At Margaret Martin Library, Dr Liz Giuffre and Dr Sarah Attfield will examine television soap opera Neighbours as a piece of Australian media history.

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Deathly Neighbours: the evolution of Sydney’s cemeteries

At Fairfield City Museum and Gallery, Lisa Murray will explore the design of Sydney’s cemeteries and how friends and neighbours were treated in death.

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Macarthur and Harris, and the Kings who came between

In this History Week, Jo Henwood will explore historic neighbours John Macarthur, John Harris and Governor King at Katoomba Library and Cultural Centre.

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More than just neighbours: Māori in NSW since 1793

At Addison Road Community Centre, Hohepa Ruhe will explore Māori history and heritage in NSW that spans 223 years, connecting past and present.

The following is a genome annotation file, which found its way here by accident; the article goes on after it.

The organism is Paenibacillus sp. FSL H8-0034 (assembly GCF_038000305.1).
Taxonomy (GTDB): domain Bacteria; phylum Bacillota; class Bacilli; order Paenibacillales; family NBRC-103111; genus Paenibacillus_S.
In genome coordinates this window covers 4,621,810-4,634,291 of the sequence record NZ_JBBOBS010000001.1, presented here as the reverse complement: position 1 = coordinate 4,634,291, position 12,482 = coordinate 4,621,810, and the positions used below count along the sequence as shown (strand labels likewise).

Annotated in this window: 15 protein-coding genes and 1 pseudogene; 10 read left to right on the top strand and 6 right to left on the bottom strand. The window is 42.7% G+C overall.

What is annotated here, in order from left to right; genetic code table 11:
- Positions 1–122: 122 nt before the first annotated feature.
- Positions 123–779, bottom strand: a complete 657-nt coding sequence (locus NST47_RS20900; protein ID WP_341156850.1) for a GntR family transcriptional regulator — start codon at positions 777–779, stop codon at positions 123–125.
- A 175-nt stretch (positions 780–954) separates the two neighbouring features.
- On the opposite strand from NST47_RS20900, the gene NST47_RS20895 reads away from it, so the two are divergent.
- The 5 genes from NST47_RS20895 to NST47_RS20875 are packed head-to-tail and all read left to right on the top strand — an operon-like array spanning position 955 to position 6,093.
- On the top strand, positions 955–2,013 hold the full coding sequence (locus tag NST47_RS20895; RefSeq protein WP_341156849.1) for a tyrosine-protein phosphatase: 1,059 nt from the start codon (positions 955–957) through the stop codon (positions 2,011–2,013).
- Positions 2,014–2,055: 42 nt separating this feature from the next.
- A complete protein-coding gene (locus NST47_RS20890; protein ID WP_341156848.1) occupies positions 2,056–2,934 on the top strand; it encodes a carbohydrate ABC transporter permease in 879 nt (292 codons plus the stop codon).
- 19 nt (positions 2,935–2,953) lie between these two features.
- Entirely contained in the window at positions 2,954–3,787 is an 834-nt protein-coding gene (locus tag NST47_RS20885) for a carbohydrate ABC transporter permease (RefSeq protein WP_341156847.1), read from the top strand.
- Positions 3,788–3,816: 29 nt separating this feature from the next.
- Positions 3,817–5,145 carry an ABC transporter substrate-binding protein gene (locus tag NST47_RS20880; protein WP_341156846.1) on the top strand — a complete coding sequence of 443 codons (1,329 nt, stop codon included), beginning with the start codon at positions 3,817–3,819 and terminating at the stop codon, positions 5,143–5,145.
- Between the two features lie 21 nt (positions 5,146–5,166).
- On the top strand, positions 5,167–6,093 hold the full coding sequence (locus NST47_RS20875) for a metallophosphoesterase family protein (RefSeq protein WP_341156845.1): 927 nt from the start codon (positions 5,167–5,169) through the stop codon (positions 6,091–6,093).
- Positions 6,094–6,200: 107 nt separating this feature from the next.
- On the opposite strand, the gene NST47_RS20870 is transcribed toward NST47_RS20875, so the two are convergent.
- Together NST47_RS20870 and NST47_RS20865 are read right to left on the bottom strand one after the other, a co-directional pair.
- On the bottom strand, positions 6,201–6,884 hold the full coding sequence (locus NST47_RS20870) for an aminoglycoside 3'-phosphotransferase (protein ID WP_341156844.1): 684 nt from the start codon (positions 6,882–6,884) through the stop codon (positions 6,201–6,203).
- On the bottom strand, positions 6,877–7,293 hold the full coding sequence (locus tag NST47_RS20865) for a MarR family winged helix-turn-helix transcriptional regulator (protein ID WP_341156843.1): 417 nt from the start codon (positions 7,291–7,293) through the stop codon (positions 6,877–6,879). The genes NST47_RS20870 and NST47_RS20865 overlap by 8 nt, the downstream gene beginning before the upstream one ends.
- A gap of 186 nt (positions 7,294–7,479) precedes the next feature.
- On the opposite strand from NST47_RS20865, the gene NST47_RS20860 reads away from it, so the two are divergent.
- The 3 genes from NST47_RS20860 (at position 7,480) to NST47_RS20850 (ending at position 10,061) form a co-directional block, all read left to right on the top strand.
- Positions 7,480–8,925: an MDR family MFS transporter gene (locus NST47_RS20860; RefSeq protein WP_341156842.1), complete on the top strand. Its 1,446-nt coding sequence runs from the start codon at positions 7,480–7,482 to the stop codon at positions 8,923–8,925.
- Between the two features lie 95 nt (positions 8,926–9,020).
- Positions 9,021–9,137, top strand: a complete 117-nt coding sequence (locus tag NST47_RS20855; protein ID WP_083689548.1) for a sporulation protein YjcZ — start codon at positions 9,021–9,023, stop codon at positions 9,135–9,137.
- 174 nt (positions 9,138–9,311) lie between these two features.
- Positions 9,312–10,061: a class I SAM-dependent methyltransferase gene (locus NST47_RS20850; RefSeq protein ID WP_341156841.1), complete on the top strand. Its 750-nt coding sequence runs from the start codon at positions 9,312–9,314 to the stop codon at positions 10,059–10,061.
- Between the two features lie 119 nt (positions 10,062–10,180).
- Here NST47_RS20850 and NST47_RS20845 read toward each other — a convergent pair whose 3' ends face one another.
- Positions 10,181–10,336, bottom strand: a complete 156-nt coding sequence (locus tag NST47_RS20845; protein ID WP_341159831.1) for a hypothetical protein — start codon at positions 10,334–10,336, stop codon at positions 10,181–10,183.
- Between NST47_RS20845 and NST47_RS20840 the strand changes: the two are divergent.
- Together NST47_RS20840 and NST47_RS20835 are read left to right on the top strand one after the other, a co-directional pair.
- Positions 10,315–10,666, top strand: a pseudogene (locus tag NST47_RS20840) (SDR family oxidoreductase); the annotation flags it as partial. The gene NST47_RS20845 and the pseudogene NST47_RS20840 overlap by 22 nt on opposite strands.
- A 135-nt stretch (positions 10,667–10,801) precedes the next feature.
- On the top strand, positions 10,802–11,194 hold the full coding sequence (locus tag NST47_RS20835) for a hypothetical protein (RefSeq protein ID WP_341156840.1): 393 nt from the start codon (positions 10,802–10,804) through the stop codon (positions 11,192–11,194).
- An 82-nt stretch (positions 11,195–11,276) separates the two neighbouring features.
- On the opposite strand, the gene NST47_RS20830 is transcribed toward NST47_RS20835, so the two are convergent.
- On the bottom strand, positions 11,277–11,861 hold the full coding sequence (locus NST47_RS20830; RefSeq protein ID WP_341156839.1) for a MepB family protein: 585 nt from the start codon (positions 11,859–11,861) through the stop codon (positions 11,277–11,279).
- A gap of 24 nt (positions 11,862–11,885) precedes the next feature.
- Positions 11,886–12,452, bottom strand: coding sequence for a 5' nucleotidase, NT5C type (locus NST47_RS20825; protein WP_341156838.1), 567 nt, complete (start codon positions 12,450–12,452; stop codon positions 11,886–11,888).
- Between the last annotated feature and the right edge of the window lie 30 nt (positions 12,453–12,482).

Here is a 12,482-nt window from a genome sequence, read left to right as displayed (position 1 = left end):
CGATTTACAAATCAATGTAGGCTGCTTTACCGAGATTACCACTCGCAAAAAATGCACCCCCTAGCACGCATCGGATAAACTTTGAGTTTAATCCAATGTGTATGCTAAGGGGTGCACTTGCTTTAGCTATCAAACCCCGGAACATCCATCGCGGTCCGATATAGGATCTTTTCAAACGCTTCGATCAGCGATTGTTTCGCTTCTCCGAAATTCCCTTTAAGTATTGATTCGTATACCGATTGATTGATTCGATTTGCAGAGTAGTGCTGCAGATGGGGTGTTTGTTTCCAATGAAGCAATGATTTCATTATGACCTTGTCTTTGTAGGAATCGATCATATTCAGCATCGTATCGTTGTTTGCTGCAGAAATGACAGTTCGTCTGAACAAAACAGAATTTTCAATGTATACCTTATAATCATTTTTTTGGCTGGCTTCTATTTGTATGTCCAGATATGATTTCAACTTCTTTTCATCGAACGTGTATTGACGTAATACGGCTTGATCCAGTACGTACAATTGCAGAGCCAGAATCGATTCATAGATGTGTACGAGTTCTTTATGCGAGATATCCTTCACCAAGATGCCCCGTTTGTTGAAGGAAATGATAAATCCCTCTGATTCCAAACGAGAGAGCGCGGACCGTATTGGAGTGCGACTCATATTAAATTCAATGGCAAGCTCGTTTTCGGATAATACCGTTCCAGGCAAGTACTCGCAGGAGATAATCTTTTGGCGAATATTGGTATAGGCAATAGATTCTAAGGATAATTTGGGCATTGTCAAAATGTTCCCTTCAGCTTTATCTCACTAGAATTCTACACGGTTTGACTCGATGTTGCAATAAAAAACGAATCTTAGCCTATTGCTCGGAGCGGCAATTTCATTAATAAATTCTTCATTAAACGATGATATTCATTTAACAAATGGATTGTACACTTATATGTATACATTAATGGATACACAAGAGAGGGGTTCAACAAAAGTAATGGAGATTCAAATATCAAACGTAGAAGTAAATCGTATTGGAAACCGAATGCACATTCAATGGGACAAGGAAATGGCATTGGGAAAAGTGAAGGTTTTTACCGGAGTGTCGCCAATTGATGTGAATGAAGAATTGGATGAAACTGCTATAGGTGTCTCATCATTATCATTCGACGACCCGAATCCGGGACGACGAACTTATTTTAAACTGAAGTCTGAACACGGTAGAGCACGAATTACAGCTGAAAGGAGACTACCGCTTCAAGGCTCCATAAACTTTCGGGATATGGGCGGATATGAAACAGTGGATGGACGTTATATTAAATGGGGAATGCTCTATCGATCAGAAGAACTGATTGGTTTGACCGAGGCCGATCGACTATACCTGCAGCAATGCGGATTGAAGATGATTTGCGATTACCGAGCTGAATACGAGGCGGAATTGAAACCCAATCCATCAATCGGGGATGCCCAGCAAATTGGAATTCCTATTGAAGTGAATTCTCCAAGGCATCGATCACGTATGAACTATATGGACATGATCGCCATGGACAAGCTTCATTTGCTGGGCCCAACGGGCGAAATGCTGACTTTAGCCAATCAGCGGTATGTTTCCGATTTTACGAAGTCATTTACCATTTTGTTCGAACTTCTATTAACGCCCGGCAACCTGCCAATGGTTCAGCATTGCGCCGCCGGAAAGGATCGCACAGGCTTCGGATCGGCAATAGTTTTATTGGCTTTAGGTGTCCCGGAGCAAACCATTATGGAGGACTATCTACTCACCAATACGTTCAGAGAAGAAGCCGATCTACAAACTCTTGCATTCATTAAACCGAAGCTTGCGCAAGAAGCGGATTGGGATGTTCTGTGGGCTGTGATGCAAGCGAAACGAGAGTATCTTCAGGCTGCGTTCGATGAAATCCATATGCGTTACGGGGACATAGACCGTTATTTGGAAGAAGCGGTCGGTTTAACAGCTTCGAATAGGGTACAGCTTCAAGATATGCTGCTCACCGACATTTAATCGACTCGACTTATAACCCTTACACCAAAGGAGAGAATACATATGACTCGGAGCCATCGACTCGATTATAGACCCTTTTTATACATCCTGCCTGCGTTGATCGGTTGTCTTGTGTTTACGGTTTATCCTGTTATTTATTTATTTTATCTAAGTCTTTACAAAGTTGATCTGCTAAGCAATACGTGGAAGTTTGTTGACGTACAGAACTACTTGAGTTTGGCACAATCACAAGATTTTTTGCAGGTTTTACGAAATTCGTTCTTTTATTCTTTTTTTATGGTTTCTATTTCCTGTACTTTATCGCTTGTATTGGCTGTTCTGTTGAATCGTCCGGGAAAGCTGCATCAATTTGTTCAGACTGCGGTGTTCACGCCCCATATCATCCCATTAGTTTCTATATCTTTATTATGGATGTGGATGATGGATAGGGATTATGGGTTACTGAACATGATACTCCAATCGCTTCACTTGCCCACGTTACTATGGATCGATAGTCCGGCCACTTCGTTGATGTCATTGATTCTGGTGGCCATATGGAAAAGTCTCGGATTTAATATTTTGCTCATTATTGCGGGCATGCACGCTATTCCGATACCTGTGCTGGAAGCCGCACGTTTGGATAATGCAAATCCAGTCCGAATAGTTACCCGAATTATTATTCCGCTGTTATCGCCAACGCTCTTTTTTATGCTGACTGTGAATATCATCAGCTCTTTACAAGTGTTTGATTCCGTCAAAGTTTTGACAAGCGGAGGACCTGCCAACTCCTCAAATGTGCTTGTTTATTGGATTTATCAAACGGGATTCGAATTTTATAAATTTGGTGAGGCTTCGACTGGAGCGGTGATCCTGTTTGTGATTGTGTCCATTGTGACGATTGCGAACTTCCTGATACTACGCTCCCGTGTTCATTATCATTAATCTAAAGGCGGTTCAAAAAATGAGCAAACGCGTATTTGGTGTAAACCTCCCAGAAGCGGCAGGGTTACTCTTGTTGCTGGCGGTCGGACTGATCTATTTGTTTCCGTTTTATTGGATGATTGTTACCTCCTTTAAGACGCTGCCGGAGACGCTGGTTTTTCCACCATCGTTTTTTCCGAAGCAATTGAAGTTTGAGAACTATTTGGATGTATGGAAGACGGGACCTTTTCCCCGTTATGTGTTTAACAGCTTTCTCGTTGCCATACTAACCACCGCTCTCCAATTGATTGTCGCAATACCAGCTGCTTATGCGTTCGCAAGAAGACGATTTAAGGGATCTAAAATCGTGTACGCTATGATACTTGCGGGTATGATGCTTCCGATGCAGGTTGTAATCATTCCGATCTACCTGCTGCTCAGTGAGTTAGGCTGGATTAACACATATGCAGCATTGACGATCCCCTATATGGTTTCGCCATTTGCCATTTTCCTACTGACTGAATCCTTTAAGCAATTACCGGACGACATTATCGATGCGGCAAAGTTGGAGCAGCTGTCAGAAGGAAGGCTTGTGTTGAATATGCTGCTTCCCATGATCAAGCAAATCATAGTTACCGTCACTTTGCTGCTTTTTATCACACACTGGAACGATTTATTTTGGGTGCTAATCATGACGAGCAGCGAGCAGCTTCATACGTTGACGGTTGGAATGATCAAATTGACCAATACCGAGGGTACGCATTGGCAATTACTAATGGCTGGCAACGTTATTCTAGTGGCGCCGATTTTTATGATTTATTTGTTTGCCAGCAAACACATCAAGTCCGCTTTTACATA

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Territorial Myths: The construction of legend and historical ownership in country town communities in the 20th century

At Tamworth Library, Dr Louise Prowse explores how country towns took ownership of folk myths and historical legends in order to form distinct identities.

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Deathly Neighbours: the evolution of Sydney’s cemeteries

At Ashfield Library, City Historian Lisa Murray will explore the design of Sydney’s cemeteries and how friends and neighbours were treated in death.

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From Canton to the colonies: Chinese women in 19th century New South Wales

In 1871 there were just 12 Chinese women in NSW. At Corrimal Library, Dr Kate Bagnall will explore four of these women and their lives around the colony.

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Women radio broadcasters and their listeners

At Moruya, Dr Jeannine Baker will reveal the ways women listeners actively participated in radio broadcasting and shaped programme content and style.